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Track Chris

Your Say


Crucial Fact

  • His favourite word is citizenship.

Conservative MP for Ajax—Pickering (Ontario)

Won his last election, in 2011, with 44.10% of the vote.

Statements in the House

Human Rights June 18th, 2014

Mr. Speaker, all of us on this side of the House, the Minister of Public Safety and Emergency Preparedness, the Minister of Transport and myself are committed to making this conference a success. We have made progress on the issuance of visas. We are working closely with the organizers to make sure those attending the conference enter Canada smoothly. We trust it will be a great success for Toronto, for Ontario, and for Canada as a whole.

Respect for Communities Act June 17th, 2014

Mr. Speaker, has the NDP given up entirely on combatting the presence of illegal drugs?

Our forces spent 12 years in Afghanistan, fighting the Taliban, a terrorist group that was partly funded by an illegal drug trade. Yes, there has been progress made in Colombia, even in many parts of Afghanistan, against this trade. It does not have to be that way. It does not always have to be there. It would not be inevitable that illegal drugs like heroin result in addiction around the world on the scale they do. If human beings, with Canada central to the effort, would only come together we could do something about it.

Why does the member opposite want to give heroin free to people in downtown Vancouver? Why does he think it is acceptable to have prostitution, crime, poverty, all of the phenomena that the members on that side have admitted are there on this scale, with a drug addiction problem at the centre? Could we not do better? Could we not do better for the people of East Hastings, the way we do for almost every other community in our country?

Respect for Communities Act June 17th, 2014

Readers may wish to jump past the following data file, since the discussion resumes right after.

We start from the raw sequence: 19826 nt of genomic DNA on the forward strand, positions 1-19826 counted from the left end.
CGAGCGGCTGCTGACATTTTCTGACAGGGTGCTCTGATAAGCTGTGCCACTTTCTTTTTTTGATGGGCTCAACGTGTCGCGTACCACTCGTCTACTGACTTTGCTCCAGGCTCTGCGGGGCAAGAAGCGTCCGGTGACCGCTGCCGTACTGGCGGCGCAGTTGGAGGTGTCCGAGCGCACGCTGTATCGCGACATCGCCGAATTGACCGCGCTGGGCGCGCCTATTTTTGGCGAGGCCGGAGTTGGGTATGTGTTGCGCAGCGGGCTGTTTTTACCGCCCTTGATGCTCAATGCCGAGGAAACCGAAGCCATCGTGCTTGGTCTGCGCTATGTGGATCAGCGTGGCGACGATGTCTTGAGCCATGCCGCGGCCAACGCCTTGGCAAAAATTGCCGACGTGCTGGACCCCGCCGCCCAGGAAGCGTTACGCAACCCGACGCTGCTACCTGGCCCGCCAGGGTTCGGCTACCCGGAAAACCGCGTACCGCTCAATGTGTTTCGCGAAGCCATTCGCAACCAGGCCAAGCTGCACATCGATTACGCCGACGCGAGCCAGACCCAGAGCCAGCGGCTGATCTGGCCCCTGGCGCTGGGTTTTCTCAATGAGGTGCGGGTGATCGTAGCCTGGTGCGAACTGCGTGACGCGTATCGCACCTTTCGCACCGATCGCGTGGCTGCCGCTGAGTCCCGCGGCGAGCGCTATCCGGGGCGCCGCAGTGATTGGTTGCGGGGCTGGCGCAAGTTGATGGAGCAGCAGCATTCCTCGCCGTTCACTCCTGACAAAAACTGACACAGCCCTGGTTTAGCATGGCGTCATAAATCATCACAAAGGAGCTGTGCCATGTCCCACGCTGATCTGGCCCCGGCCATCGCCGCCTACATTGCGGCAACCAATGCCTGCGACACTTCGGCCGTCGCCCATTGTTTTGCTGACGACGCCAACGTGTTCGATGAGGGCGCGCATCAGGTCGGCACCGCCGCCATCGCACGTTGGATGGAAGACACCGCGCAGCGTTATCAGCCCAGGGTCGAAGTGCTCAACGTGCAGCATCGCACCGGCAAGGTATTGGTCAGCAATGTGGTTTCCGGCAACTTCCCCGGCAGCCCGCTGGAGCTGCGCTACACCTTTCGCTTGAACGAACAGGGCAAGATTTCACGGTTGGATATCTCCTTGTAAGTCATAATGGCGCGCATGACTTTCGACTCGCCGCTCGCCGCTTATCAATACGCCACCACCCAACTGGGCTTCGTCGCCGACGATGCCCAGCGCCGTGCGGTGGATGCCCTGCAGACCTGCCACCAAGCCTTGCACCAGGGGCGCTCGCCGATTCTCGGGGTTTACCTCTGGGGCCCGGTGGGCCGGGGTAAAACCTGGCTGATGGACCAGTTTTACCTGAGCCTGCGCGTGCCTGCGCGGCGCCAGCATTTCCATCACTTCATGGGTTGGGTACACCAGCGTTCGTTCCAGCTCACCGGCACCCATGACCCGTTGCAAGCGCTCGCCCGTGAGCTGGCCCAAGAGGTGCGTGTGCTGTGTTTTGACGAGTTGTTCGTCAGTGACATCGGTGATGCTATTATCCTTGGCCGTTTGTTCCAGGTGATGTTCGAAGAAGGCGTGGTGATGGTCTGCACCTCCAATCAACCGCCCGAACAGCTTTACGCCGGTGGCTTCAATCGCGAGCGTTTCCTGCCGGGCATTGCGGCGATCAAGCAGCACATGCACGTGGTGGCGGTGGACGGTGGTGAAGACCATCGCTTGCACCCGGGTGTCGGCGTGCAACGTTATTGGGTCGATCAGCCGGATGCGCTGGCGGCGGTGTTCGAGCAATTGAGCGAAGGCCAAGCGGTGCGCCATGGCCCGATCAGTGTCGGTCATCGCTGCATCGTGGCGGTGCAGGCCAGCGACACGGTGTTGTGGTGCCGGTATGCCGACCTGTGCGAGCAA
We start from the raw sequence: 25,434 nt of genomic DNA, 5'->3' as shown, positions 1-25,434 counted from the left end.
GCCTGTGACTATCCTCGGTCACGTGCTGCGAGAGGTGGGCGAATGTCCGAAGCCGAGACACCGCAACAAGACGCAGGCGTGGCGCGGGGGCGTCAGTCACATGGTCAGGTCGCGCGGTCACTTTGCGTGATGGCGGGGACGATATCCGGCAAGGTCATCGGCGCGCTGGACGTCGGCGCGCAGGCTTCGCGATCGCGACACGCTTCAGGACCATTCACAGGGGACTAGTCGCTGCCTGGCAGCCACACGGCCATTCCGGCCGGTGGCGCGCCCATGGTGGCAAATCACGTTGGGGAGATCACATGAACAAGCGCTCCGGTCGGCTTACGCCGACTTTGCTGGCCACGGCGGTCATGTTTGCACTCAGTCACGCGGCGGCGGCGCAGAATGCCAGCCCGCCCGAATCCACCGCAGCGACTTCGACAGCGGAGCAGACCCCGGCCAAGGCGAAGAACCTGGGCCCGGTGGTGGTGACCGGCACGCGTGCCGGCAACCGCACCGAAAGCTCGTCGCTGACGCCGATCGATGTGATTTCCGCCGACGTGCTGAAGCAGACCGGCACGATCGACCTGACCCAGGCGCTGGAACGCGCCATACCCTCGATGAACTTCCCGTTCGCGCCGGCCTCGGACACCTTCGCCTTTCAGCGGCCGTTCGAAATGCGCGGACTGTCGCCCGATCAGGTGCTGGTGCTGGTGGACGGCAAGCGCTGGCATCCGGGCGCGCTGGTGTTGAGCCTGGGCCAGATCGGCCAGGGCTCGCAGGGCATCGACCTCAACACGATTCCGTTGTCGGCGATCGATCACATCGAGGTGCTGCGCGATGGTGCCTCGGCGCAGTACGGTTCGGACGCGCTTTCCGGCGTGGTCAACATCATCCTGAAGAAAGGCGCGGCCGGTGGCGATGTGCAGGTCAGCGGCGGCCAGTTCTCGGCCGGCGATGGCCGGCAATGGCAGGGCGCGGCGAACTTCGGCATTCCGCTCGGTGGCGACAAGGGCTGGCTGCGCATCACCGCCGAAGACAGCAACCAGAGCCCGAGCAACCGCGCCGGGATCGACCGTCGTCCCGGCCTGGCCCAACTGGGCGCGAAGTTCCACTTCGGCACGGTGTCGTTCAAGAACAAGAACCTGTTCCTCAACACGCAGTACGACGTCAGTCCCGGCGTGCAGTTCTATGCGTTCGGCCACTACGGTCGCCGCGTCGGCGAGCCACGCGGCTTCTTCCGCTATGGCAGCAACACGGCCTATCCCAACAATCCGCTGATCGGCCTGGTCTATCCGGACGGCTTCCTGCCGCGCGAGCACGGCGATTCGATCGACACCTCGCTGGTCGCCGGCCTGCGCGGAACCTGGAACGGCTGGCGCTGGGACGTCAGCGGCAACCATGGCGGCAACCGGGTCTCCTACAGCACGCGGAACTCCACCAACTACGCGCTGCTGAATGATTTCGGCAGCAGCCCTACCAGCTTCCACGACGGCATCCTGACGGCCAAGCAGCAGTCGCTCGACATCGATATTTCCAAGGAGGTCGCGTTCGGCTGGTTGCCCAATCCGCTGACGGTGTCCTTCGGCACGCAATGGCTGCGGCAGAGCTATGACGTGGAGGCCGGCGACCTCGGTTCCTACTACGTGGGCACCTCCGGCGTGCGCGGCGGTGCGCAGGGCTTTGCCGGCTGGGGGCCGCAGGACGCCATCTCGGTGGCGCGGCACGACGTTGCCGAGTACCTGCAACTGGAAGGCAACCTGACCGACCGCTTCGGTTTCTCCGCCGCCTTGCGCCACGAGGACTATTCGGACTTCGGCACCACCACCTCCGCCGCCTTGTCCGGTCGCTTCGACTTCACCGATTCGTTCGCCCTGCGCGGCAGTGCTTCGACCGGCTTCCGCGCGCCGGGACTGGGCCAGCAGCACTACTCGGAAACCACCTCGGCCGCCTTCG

Mr. Speaker, I listened to the last two speeches with interest.

I have the following question for my colleague. The hon. member who delivered the previous speech and a number of NDP members this evening described InSite as a perfect and splendid model. How does my hon. colleague really see the situation?

Yes, there is this centre. However, we all know where the product that is distributed there, heroine, comes from. For the most part, it comes from Afghanistan, a country at war in part because of this illegal trafficking. The centre is also surrounded by a neighbourhood where prostitution is rampant, where crime is off the charts and where theft and drug and alcohol addiction are beyond the norm and sometimes extremely so compared to almost any other urban centre in Canada.

What does my hon. colleague truly think of that area and this situation? Is it really the perfect model?

Citizenship and Immigration June 17th, 2014

Mr. Speaker, why do our hon. colleagues insist on focusing on such a small number when there are already 1,150 Syrian refugees in Canada? Why does the opposition not talk about the more than 18,000 Iraqis, almost 20,000 in fact, who have settled in Canada since the conflict in Iraq in 2003? Several thousand of them began as refugees in Syria and are now in Canada.

Countries like Sweden, Germany and our European and United Nations partners know that Canada is a world leader in this regard.

Citizenship and Immigration June 17th, 2014